President Trump’s statement that the USA will leave the Paris Climate Deal Agreement comes as a huge blow. BSRIA continues to emphasise the importance of collective action and the global importance of the agreement and its role for renewable technologies.
But it is now evident that President Trump takes a very different approach to the environment. And this move signals both a practical and a philosophical attempt to change the US narrative on climate change.
The Paris Agreement is a climate deal agreed by the world's leaders that puts us on a sustainable low-carbon path. Now governments must turn global ambition into national reality and industry will want to see domestic policies that demonstrate commitment to this goal.
Julia Evans, BSRIA Chief Executive, said:
“It is extremely regrettable and disappointing that President Trump has decided not to stick to the path in combating climate change. This worrying u-turn is a huge blow to the policies aimed at improving climate change and the associated agenda around renewable technologies. Clearly, this represents a missed opportunity for such renewable technology.
But – as part of a worldwide industry – we can’t let this decision steamroll or derail future technology in renewables and the move to reduce greenhouse gases and carbon usage in the built environment. BSRIA is committed to supporting the UK government in reducing carbon and, indeed, its position on this.
The importance of long term thinking in an industry where buildings last hundreds of years and their contribution to climate change – but also their resilience to the impacts of climate change – should never be underestimated.
In years to come – the decision and subsequent consequences made by President Trump – may find itself on the wrong side of history.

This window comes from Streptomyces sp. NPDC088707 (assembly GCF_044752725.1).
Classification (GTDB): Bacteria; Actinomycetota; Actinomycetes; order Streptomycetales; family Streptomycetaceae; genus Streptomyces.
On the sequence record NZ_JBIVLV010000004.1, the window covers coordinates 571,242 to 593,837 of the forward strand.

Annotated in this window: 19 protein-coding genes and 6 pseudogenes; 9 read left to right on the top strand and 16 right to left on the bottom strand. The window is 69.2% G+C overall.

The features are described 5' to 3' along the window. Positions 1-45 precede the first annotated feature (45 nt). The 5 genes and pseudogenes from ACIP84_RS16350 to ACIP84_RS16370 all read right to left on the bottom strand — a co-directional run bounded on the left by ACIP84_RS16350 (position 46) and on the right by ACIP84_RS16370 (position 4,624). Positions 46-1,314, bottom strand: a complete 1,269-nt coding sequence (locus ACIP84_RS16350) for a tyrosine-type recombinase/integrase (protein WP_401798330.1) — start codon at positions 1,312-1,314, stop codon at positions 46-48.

When the Paris Summit Agreement was made in December 2015, most of the world signed up to play its part in halting climate change – including the US. Global warming is a real problem, as an industry we have the skills, technology and the desire to make a difference. BSRIA said then that the deal must provide a stable environment that enables investment in cleaner, more affordable and more secure energy generation, including renewable and clean technologies.”
The Paris Agreement
Keeping temperature rise below 1.5°c
Governments agreed to limit the increase in global warming to 1.5°c above pre-industrial levels.
Pledges to curb emissions
Before the conference, more than 180 countries had submitted pledges to cut or curb their carbon emissions. These deals are recognised under the agreement, but are not legally binding.
Long-term goal for net zero emissions
Countries have promised to try to bring global emissions down from peak levels as soon as possible. That means getting to “net zero emissions” between 2050 and 2100. The UN’s climate science panel says net zero emissions must come about by 2070 to avoid dangerous warming.
Take stock every five years
187 countries have put forward plans to cut emissions beyond 2020, as far out as 2030. The text has a mechanism to ramp up pledges every five years.
Loss and damage
The deal includes a mechanism for addressing the financial losses vulnerable countries face from climate impacts such as extreme weather.
Developing countries will get funding to adapt to climate change and transition to clean energy. The text says the countries “intend to continue their existing collective mobilisation goal through 2025”. That means the flow of £66bn a year will continue beyond 2020.